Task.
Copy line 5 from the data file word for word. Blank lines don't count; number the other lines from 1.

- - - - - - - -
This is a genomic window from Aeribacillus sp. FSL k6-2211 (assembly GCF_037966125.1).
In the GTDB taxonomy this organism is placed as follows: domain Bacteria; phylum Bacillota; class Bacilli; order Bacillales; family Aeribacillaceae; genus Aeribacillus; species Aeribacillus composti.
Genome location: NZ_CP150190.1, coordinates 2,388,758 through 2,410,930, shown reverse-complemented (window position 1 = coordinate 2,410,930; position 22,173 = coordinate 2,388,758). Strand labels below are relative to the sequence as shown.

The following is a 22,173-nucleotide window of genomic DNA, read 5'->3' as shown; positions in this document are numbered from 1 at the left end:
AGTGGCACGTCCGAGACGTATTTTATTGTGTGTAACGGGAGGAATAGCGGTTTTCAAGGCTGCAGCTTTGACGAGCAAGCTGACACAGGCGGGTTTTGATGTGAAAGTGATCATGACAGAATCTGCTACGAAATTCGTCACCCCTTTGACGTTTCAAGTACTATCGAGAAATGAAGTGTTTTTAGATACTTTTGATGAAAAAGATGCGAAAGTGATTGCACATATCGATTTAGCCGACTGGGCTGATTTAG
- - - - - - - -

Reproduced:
AGTGGCACGTCCGAGACGTATTTTATTGTGTGTAACGGGAGGAATAGCGGTTTTCAAGGCTGCAGCTTTGACGAGCAAGCTGACACAGGCGGGTTTTGATGTGAAAGTGATCATGACAGAATCTGCTACGAAATTCGTCACCCCTTTGACGTTTCAAGTACTATCGAGAAATGAAGTGTTTTTAGATACTTTTGATGAAAAAGATGCGAAAGTGATTGCACATATCGATTTAGCCGACTGGGCTGATTTAG